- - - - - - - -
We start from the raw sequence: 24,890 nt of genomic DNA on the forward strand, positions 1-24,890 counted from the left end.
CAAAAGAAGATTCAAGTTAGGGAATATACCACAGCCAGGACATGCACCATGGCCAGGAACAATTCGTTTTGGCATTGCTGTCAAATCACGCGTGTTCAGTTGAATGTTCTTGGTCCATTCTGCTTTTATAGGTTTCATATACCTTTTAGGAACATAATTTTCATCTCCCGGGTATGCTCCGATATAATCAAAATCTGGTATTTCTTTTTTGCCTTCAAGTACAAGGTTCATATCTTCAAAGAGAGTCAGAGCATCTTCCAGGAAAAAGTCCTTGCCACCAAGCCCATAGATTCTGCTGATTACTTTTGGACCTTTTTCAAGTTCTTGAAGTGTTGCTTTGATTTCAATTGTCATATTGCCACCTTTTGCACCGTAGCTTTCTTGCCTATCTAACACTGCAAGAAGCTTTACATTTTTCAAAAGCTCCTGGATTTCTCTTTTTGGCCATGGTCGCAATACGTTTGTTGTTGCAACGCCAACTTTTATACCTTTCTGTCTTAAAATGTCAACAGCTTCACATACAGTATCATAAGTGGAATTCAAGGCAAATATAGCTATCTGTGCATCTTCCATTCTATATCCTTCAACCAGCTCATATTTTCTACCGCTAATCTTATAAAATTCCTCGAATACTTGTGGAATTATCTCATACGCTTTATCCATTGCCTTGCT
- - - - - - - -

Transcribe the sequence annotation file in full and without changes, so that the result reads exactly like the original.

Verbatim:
We start from the raw sequence: 24,890 nt of genomic DNA on the forward strand, positions 1-24,890 counted from the left end.
CAAAAGAAGATTCAAGTTAGGGAATATACCACAGCCAGGACATGCACCATGGCCAGGAACAATTCGTTTTGGCATTGCTGTCAAATCACGCGTGTTCAGTTGAATGTTCTTGGTCCATTCTGCTTTTATAGGTTTCATATACCTTTTAGGAACATAATTTTCATCTCCCGGGTATGCTCCGATATAATCAAAATCTGGTATTTCTTTTTTGCCTTCAAGTACAAGGTTCATATCTTCAAAGAGAGTCAGAGCATCTTCCAGGAAAAAGTCCTTGCCACCAAGCCCATAGATTCTGCTGATTACTTTTGGACCTTTTTCAAGTTCTTGAAGTGTTGCTTTGATTTCAATTGTCATATTGCCACCTTTTGCACCGTAGCTTTCTTGCCTATCTAACACTGCAAGAAGCTTTACATTTTTCAAAAGCTCCTGGATTTCTCTTTTTGGCCATGGTCGCAATACGTTTGTTGTTGCAACGCCAACTTTTATACCTTTCTGTCTTAAAATGTCAACAGCTTCACATACAGTATCATAAGTGGAATTCAAGGCAAATATAGCTATCTGTGCATCTTCCATTCTATATCCTTCAACCAGCTCATATTTTCTACCGCTAATCTTATAAAATTCCTCGAATACTTGTGGAATTATCTCATACGCTTTATCCATTGCCTTGCT